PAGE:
By Sylvester Criscone
In its 2016-2017 U.S. talent shortage survey, the staffing firm Manpower Group found that skilled trade jobs are the hardest jobs to fill in the U.S. – highlighting a large and growing labor shortage that the industry will only solve by working together.
According to the National Association of Home Builders, the problem started during the economic and housing downturn in 2007, when the construction industry alone lost 1.5 million workers. Half of those skilled workers never came back. Further exacerbating the problem today are stricter immigration laws and retiring Baby Boomers who are permanently leaving the workforce.
NAHB’s 2014 survey of contractors shows that skilled subcontractor labor shortages are more widespread than previously measured -- electricians, carpenters, plumbers, bricklayers and HVAC technicians are in more demand than ever.
The median annual wage for plumbers was $57,070 and the top 10 percent in the industry earned $91,810.
Go Build America says that the average age of a skilled worker is over 50, and for every skilled worker entering the workforce, five are leaving.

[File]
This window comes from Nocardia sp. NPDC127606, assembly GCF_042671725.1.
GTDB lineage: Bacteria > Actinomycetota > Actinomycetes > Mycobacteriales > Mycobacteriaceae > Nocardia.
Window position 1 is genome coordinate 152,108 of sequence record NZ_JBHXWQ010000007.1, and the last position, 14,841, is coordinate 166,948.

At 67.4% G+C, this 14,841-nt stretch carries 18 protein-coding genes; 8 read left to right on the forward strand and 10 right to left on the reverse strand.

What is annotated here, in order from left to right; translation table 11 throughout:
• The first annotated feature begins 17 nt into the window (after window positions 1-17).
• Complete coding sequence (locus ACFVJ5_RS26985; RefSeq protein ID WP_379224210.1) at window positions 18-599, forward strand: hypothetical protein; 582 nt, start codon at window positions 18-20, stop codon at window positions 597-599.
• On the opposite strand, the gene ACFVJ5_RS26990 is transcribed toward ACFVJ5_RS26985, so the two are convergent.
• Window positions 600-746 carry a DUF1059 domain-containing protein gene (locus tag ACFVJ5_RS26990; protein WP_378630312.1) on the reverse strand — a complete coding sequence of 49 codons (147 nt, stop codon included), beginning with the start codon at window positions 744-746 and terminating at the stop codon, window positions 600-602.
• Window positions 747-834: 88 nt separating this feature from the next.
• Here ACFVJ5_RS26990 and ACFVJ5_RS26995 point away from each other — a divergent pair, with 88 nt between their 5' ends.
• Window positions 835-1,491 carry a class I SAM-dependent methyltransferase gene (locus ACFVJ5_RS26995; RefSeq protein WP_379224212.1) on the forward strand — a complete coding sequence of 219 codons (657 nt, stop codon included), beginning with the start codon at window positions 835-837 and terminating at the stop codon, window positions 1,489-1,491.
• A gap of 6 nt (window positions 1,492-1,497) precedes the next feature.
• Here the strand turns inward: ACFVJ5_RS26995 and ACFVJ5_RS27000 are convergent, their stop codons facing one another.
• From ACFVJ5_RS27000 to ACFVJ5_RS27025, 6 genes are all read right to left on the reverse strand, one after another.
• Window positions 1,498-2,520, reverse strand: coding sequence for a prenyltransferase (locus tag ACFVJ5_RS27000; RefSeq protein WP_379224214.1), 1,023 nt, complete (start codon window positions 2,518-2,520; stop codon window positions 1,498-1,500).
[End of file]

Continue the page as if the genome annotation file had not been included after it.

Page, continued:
The problem is further compounded by a perceived stigma against a career in the trades. Young people are often told a professional career path is the only option for a stable future – despite many students coming out of four-year programs with significant debt. The average student in the class of 2017 has nearly $40,000 in student loan debt. We simply aren’t encouraging young people to pursue the skilled trades, despite the fact that the U.S. Bureau of Labor Statistics expects the industry to continue growing, and many workers in the skilled trades earn average or above-average wages.
For example, according to the U.S. Bureau of Labor Statistics, in 2017:
· Electricians earned a median annual wage of $57,910. The highest 10 percent of electricians earned $92,690;
· The median annual wage for carpenters was $49,630, while the top 10 percent in the industry earned $80,350;
· The median annual wage for plumbers was $57,070 and the top 10 percent in the industry earned $91,810;